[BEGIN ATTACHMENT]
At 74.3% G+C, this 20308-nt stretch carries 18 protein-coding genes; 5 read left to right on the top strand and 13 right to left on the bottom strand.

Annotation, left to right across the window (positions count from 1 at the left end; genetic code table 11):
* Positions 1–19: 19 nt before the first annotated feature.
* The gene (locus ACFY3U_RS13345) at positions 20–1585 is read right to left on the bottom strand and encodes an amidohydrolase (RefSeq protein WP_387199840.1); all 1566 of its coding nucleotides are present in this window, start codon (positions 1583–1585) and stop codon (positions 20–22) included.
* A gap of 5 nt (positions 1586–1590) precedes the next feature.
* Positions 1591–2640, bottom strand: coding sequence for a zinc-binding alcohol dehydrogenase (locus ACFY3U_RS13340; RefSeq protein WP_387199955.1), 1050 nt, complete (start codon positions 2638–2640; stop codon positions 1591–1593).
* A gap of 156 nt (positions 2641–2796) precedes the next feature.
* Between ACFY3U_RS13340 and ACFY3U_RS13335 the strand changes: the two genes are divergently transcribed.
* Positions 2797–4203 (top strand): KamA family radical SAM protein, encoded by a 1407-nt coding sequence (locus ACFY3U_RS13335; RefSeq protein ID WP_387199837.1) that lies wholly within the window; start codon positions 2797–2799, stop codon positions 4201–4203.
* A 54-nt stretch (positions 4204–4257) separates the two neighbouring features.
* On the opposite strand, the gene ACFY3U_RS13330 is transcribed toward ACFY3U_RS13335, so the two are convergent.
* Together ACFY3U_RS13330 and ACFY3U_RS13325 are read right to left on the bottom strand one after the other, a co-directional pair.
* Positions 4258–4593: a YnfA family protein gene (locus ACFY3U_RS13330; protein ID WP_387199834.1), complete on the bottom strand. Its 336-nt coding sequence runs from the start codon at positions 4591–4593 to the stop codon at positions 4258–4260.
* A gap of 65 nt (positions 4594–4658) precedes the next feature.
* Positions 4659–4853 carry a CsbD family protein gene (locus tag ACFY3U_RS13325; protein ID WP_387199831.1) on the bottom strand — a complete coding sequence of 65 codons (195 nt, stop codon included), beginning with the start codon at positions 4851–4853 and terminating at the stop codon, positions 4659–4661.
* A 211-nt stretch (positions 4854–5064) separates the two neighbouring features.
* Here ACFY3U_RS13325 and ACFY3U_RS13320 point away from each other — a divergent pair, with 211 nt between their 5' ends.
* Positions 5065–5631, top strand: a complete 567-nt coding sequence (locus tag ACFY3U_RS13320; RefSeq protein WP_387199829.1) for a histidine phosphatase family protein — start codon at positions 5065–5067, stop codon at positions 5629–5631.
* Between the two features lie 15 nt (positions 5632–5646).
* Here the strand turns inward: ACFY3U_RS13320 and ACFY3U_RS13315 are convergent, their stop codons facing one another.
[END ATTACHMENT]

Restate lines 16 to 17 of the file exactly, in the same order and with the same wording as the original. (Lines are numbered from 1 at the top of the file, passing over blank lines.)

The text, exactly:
* A 211-nt stretch (positions 4854–5064) separates the two neighbouring features.
* Here ACFY3U_RS13325 and ACFY3U_RS13320 point away from each other — a divergent pair, with 211 nt between their 5' ends.